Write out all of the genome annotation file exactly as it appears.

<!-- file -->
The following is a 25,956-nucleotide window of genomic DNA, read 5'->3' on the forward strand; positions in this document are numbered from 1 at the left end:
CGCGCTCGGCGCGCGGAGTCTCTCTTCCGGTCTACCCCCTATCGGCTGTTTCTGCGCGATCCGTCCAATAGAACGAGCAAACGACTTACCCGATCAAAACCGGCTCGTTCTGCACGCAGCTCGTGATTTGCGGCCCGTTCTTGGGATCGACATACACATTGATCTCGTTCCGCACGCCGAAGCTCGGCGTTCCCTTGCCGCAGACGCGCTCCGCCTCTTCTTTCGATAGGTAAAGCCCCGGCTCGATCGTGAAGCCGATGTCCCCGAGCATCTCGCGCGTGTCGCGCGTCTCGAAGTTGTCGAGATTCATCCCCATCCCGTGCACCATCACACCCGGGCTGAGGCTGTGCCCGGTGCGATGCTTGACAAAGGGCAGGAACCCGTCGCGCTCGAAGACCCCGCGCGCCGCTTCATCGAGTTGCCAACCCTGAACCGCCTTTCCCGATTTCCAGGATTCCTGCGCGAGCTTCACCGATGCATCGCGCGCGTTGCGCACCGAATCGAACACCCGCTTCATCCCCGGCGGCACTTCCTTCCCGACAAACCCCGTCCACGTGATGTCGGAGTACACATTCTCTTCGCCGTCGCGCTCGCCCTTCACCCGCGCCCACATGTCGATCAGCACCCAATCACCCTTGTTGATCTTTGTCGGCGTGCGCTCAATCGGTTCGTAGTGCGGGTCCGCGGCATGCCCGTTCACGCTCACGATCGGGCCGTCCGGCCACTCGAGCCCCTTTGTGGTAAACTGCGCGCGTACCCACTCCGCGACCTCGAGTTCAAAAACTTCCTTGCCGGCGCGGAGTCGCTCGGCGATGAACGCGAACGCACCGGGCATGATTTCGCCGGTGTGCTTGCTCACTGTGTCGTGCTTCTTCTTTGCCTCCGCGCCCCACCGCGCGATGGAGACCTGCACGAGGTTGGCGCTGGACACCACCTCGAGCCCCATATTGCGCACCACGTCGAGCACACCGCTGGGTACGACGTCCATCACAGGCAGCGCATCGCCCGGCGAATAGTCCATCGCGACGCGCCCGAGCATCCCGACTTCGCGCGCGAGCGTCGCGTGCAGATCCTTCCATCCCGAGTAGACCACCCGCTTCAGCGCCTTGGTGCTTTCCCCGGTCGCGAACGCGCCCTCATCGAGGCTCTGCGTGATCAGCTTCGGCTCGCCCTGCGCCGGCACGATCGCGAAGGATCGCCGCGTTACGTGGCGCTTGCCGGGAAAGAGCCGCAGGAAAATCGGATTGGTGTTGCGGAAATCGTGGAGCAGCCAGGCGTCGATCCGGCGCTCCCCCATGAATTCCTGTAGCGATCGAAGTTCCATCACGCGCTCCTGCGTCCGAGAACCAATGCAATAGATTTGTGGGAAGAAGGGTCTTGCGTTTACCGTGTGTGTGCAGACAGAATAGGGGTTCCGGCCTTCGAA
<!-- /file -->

The following is a 25,956-nucleotide window of genomic DNA, read 5'->3' on the forward strand; positions in this document are numbered from 1 at the left end:
CGCGCTCGGCGCGCGGAGTCTCTCTTCCGGTCTACCCCCTATCGGCTGTTTCTGCGCGATCCGTCCAATAGAACGAGCAAACGACTTACCCGATCAAAACCGGCTCGTTCTGCACGCAGCTCGTGATTTGCGGCCCGTTCTTGGGATCGACATACACATTGATCTCGTTCCGCACGCCGAAGCTCGGCGTTCCCTTGCCGCAGACGCGCTCCGCCTCTTCTTTCGATAGGTAAAGCCCCGGCTCGATCGTGAAGCCGATGTCCCCGAGCATCTCGCGCGTGTCGCGCGTCTCGAAGTTGTCGAGATTCATCCCCATCCCGTGCACCATCACACCCGGGCTGAGGCTGTGCCCGGTGCGATGCTTGACAAAGGGCAGGAACCCGTCGCGCTCGAAGACCCCGCGCGCCGCTTCATCGAGTTGCCAACCCTGAACCGCCTTTCCCGATTTCCAGGATTCCTGCGCGAGCTTCACCGATGCATCGCGCGCGTTGCGCACCGAATCGAACACCCGCTTCATCCCCGGCGGCACTTCCTTCCCGACAAACCCCGTCCACGTGATGTCGGAGTACACATTCTCTTCGCCGTCGCGCTCGCCCTTCACCCGCGCCCACATGTCGATCAGCACCCAATCACCCTTGTTGATCTTTGTCGGCGTGCGCTCAATCGGTTCGTAGTGCGGGTCCGCGGCATGCCCGTTCACGCTCACGATCGGGCCGTCCGGCCACTCGAGCCCCTTTGTGGTAAACTGCGCGCGTACCCACTCCGCGACCTCGAGTTCAAAAACTTCCTTGCCGGCGCGGAGTCGCTCGGCGATGAACGCGAACGCACCGGGCATGATTTCGCCGGTGTGCTTGCTCACTGTGTCGTGCTTCTTCTTTGCCTCCGCGCCCCACCGCGCGATGGAGACCTGCACGAGGTTGGCGCTGGACACCACCTCGAGCCCCATATTGCGCACCACGTCGAGCACACCGCTGGGTACGACGTCCATCACAGGCAGCGCATCGCCCGGCGAATAGTCCATCGCGACGCGCCCGAGCATCCCGACTTCGCGCGCGAGCGTCGCGTGCAGATCCTTCCATCCCGAGTAGACCACCCGCTTCAGCGCCTTGGTGCTTTCCCCGGTCGCGAACGCGCCCTCATCGAGGCTCTGCGTGATCAGCTTCGGCTCGCCCTGCGCCGGCACGATCGCGAAGGATCGCCGCGTTACGTGGCGCTTGCCGGGAAAGAGCCGCAGGAAAATCGGATTGGTGTTGCGGAAATCGTGGAGCAGCCAGGCGTCGATCCGGCGCTCCCCCATGAATTCCTGTAGCGATCGAAGTTCCATCACGCGCTCCTGCGTCCGAGAACCAATGCAATAGATTTGTGGGAAGAAGGGTCTTGCGTTTACCGTGTGTGTGCAGACAGAATAGGGGTTCCGGCCTTCGAA